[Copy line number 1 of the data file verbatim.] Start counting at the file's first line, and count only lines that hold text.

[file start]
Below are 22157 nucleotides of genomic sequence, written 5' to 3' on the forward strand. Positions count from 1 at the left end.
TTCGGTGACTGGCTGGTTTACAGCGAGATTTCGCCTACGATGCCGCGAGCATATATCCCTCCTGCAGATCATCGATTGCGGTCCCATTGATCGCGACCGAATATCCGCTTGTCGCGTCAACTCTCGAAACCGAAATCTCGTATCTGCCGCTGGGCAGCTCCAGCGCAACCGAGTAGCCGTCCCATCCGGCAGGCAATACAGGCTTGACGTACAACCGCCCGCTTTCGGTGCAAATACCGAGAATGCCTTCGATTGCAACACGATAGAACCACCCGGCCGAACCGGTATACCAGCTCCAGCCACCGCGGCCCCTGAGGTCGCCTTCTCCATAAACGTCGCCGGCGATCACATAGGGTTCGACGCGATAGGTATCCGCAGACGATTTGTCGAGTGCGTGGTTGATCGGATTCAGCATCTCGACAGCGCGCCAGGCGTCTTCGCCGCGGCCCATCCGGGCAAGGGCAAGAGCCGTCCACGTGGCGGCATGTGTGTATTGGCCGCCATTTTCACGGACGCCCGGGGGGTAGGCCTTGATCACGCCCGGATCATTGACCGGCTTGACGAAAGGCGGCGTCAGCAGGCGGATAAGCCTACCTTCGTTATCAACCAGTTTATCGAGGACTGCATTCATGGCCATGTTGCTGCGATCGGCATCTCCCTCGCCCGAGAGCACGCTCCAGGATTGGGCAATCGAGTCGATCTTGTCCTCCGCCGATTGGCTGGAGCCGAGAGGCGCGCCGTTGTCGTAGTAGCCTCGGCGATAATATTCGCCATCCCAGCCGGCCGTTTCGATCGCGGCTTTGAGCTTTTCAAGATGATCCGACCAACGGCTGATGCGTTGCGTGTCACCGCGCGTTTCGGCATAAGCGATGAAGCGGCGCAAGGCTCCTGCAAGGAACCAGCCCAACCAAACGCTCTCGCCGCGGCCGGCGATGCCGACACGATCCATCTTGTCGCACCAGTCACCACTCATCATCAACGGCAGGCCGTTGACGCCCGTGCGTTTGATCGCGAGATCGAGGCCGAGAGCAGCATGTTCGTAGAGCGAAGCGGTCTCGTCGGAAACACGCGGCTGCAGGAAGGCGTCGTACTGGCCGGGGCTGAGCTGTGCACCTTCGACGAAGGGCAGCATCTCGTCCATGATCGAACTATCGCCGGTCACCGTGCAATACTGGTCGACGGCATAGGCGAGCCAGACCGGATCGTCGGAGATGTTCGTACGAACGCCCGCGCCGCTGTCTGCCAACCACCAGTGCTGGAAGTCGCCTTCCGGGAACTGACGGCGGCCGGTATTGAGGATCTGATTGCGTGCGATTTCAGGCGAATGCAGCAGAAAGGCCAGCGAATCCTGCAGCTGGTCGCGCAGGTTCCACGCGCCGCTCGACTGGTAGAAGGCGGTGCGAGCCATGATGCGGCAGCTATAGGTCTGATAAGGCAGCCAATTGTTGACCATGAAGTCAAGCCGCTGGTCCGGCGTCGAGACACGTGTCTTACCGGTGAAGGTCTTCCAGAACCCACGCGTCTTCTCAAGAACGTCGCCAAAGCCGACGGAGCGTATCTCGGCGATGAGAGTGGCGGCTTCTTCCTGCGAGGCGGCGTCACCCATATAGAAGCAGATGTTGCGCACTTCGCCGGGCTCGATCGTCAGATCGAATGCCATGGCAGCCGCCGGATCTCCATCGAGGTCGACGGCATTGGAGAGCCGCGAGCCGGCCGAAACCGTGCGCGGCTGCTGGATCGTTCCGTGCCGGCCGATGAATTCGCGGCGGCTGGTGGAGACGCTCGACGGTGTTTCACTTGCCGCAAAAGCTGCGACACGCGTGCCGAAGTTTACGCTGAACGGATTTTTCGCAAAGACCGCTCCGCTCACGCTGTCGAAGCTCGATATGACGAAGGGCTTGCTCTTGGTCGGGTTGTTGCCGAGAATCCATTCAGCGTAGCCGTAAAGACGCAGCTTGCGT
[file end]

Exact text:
Below are 22157 nucleotides of genomic sequence, written 5' to 3' on the forward strand. Positions count from 1 at the left end.